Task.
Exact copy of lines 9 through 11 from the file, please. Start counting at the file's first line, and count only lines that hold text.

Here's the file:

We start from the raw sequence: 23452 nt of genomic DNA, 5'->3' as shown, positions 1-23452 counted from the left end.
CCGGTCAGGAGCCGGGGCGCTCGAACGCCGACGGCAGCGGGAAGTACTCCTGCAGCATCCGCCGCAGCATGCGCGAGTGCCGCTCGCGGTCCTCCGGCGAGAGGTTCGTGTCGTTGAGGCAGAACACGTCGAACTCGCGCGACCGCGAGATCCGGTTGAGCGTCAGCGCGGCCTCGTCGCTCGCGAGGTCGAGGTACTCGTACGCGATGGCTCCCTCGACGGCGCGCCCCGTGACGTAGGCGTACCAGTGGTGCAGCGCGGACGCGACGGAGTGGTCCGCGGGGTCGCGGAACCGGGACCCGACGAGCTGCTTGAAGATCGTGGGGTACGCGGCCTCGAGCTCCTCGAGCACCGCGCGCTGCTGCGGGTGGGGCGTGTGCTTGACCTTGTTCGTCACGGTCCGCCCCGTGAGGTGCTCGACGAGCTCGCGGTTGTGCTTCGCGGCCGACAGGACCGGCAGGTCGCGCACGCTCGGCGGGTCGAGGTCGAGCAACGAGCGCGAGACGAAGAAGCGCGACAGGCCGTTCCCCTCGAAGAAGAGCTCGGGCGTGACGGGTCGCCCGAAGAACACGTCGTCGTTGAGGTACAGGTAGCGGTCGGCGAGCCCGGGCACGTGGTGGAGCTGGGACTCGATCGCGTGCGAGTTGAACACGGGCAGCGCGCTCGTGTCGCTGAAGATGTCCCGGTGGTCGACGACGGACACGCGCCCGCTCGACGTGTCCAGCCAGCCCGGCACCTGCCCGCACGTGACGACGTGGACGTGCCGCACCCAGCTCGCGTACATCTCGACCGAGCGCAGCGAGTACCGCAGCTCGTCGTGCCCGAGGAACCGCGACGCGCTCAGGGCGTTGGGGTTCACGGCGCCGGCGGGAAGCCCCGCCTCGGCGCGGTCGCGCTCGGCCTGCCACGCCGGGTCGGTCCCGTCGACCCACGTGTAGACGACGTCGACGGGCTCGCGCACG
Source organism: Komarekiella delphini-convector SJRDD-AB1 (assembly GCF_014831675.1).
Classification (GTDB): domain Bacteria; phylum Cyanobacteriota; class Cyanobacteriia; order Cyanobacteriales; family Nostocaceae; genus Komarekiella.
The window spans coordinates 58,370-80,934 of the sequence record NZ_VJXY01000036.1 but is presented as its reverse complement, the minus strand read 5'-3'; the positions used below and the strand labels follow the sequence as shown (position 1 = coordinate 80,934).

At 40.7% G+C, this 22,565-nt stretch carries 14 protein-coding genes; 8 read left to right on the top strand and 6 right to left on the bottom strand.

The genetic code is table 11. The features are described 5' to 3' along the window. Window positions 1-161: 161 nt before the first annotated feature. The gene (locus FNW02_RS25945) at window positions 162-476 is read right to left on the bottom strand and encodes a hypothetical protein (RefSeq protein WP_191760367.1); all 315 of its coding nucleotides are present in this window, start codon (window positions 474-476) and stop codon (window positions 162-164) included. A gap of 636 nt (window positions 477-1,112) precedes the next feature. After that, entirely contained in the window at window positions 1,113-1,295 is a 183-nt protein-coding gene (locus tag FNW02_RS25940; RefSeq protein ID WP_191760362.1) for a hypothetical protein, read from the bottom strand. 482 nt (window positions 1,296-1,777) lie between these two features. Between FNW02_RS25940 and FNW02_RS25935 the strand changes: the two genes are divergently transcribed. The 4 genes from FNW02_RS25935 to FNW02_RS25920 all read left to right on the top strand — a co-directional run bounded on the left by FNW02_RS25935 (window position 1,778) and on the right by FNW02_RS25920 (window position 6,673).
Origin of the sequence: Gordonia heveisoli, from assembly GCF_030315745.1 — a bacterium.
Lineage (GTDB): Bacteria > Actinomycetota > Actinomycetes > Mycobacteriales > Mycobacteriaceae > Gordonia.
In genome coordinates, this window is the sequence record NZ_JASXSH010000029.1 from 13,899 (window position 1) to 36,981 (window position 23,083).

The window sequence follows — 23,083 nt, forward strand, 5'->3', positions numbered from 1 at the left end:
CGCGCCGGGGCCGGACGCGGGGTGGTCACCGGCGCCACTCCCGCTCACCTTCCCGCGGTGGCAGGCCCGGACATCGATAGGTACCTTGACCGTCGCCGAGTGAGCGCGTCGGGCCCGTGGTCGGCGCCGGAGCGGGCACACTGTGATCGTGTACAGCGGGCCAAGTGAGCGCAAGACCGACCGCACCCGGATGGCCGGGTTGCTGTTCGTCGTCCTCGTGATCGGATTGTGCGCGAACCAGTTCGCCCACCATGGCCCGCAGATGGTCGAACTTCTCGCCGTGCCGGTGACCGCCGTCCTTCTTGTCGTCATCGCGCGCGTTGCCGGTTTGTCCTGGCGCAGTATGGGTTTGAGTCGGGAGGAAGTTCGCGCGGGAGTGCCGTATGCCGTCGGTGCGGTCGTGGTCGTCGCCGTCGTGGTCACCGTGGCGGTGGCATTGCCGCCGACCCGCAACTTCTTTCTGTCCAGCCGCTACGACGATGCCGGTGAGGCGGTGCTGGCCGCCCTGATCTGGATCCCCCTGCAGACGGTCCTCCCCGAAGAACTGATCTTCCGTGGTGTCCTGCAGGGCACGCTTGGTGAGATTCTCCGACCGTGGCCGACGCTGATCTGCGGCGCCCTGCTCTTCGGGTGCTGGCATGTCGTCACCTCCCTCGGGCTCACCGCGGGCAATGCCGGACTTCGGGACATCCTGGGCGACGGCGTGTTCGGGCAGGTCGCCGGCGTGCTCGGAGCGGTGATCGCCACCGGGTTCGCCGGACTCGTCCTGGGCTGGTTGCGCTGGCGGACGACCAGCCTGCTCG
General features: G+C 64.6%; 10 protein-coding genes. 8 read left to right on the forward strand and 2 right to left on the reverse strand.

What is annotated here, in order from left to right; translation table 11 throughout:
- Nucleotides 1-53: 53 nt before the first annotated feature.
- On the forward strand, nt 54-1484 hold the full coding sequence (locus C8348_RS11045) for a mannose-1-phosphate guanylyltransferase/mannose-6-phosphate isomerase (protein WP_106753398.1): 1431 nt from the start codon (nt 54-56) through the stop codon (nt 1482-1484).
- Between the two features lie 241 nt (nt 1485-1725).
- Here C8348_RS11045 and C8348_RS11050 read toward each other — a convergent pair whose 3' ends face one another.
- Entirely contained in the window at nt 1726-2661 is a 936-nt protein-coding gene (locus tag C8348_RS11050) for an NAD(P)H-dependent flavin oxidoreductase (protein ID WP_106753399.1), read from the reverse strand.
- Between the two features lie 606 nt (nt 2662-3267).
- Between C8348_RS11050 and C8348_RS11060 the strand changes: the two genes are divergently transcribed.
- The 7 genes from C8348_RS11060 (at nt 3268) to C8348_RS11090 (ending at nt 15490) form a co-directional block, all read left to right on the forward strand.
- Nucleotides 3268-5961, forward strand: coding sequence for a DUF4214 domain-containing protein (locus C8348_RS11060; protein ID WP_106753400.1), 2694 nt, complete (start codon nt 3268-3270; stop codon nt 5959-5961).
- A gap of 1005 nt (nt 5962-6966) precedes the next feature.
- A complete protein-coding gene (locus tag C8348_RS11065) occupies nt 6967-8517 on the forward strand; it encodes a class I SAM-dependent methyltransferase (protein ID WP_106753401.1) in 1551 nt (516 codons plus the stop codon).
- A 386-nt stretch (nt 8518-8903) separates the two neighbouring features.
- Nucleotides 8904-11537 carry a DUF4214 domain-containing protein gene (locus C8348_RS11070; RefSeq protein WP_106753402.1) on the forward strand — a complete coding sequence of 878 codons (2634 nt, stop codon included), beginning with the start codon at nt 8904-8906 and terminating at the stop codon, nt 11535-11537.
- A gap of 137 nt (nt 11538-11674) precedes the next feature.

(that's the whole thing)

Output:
Lineage (GTDB): Bacteria > Actinomycetota > Actinomycetes > Mycobacteriales > Mycobacteriaceae > Gordonia.
In genome coordinates, this window is the sequence record NZ_JASXSH010000029.1 from 13,899 (window position 1) to 36,981 (window position 23,083).

The window sequence follows — 23,083 nt, forward strand, 5'->3', positions numbered from 1 at the left end: